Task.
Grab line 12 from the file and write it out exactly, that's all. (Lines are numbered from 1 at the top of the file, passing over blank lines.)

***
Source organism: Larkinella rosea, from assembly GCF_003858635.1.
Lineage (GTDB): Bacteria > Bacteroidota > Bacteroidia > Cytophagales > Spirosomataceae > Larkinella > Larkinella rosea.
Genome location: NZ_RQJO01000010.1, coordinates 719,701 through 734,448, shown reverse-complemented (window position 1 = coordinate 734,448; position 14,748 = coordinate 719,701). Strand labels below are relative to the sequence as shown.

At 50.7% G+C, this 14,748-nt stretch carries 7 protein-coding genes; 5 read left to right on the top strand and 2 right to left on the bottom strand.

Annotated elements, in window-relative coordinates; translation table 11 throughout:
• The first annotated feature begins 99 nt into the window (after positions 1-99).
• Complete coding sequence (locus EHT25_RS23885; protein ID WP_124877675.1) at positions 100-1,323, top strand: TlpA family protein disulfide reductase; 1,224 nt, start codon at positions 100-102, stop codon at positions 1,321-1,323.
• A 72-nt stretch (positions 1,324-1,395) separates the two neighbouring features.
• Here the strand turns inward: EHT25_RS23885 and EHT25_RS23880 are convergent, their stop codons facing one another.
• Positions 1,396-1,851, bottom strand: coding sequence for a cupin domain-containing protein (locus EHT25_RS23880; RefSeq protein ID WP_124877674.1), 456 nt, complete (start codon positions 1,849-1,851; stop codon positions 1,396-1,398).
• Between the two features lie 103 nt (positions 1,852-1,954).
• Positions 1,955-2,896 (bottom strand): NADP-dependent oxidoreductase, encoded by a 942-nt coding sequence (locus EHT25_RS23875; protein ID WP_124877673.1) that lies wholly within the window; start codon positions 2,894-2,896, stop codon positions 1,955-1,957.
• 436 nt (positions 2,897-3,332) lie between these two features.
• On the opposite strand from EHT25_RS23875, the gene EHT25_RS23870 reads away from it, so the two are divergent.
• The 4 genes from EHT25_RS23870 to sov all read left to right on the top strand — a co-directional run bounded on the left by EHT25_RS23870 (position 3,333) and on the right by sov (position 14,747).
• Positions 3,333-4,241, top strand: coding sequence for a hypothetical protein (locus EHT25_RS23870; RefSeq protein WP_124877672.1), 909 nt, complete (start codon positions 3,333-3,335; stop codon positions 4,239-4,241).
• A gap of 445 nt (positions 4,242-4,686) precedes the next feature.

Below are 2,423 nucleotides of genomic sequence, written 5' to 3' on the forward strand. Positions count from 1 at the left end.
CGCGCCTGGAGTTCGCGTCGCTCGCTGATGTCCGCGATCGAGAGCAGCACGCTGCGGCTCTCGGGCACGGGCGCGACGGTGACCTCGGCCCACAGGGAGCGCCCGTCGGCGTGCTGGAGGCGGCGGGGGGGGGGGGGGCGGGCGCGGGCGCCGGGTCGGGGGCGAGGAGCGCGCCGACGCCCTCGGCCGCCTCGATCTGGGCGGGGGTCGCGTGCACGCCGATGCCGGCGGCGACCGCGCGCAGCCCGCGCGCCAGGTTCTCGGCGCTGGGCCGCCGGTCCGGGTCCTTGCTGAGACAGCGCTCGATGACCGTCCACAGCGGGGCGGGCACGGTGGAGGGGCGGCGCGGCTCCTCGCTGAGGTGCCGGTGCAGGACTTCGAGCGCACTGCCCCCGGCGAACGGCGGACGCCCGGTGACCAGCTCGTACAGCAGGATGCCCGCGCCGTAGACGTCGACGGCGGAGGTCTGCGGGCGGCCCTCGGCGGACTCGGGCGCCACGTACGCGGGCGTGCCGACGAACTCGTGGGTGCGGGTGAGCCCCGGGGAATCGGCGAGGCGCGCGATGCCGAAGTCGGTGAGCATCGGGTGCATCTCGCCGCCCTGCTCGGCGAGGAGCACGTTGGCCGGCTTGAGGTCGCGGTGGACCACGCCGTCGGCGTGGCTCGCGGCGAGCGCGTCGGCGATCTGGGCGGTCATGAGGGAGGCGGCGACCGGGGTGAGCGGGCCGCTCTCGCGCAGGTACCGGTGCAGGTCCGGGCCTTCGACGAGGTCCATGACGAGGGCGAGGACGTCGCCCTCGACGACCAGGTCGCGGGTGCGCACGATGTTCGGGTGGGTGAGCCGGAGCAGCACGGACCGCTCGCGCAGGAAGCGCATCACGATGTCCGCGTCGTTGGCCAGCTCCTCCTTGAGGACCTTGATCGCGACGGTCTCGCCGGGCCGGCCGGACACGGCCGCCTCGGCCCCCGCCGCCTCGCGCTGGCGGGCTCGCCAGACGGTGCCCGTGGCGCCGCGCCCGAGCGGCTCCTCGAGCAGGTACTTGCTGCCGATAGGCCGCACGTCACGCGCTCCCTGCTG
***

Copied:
• Positions 1,955-2,896 (bottom strand): NADP-dependent oxidoreductase, encoded by a 942-nt coding sequence (locus EHT25_RS23875; protein ID WP_124877673.1) that lies wholly within the window; start codon positions 2,894-2,896, stop codon positions 1,955-1,957.